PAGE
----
Tuesday, October 21, 2008


Oliver Stone’s “W.” has been on any filmic and/or politically savvy individual’s radar for just under a year now, and between early script reports, photos from the set and the movie’s marketing campaign, it was tough to know what to expect exactly. Regardless of the ultimate content, it is/was easily one of the year’s most controversial films, due to the subject matter, and especially considering Stone’s violently liberal bent and reputation for fudging with details. All those things considered, what’s most surprising about the finished product is how fair, even-handed and straightforward it is. It’s also endlessly compelling (if troublingly sloppy) from any standpoint, but will likely disappoint foaming-at-the-mouth liberals on the hunt for another hatchet job they can “boo” and feel superior during. The film does acknowledge the damage Bush has done and holds him accountable, but hypothesizes it all as a result of good intentions, blind selfishness, and a pathetic need for approval, not simply “evil.” The mockery of Bush is kept to a minimum (we do get to experience many a language-mangling sentence), and despite what the film’s marketing would have you believe, it is most definitely a drama (a docudrama more specifically).

However, this would all be merely an interesting experiment without the performances. Josh Brolin’s inhabitation of Bush – getting down the voice, mannerisms, tics and voice inflection – is impressive in its own right, but it’s a staggering performance for reasons beyond impersonation. It’s a tough character to play because there’s not much of a character there, but Brolin refuses to let W. be turned into a joke. From waging war to choking on a pretzel while watching football, he makes him into a sympathetic, human figure, just one whose daddy issues resulted in the fucking up of a country. Elizabeth Banks does fine as the Mrs., but sadly (and accurately), Laura eventually fades into the background and we don’t get to see much of her. James Cromwell is simultaneously authoritative and likeable as Poppy Bush, and Ellen Burstyn gives us a fiery, crotchety, mean Barbara Bush that, according to insiders, is much closer to reality than what we’ve seen in the public eye. Toby Jones and Scott Glenn as, respectively, Karl Rove and Donald Rumsfeld, are aces with their minimal material, while Richard Dreyfus is masterful as Cheney, rejecting caricature in favor of understated, articulate evil; his “war room” scene explaining his plans for global empire via Iraq is perhaps the most chilling sequence in a film this year. Jeffrey Wright looks and sounds nothing like Colin Powell, but gives a really moving portrayal of a man who fought the good fight, but inevitably caved and sold his soul. The one false note in the cast – and BOOOY is it a false note – is Thandie Newton’s garish, over-the-top, bad “SNL” impersonation of Condoleeza Rice. I kind of understand what she was doing, but I can’t believe nobody stopped her. With her face continually scrunched up, her head bobbing as she speaks, and her voice flatlining on the same shrill note, she’s a perpetual horror to watch.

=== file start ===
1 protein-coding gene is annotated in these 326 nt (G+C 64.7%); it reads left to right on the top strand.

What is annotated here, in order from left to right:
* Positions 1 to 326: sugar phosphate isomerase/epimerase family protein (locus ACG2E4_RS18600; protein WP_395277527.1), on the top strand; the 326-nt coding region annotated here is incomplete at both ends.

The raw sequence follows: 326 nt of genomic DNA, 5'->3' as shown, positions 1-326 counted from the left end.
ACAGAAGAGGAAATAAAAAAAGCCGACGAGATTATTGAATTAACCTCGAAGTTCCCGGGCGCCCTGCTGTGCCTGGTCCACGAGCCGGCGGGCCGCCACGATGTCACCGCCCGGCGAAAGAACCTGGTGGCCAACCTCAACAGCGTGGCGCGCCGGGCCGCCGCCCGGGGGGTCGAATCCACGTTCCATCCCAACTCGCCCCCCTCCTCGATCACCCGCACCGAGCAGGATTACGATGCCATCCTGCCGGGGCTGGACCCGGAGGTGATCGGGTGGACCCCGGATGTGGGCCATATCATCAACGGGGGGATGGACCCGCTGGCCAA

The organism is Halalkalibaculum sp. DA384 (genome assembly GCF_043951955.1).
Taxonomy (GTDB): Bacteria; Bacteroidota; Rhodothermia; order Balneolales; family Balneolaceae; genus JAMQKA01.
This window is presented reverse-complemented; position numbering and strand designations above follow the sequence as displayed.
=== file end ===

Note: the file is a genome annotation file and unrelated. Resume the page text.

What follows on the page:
While a part of me does want to see the manic “Strangelove”-esque farce the ads hinted at, I’m ultimately glad Stone avoided the easy, obvious mockery approach and chose to play things a bit closer to reality and humanization. However, what keeps the film at the level of “good, not great” is the messy, (presumably) rushed approach. Stone and screenwriter Stanley Weiser choose to focus on the 2002-2003 run-up to invading Iraq, punctuated by flashbacks to earlier in W.’s life and career(s) that made him the man he is. While it’s always interesting, the constant flashing back and forth keeps the film from establishing a coherent narrative, instead having the feel of “greatest hits,” so to speak. And if Stone wanted to use the approach of just picking the most interesting bits of this life/presidency, it’s curious (to say the least) that he chose to omit things like the 2000 election and, most glaringly, 9/11. Those looking for a enlightening historical account will not walk away satisfied, but as a character study and analysis, “W.” is fascinating.


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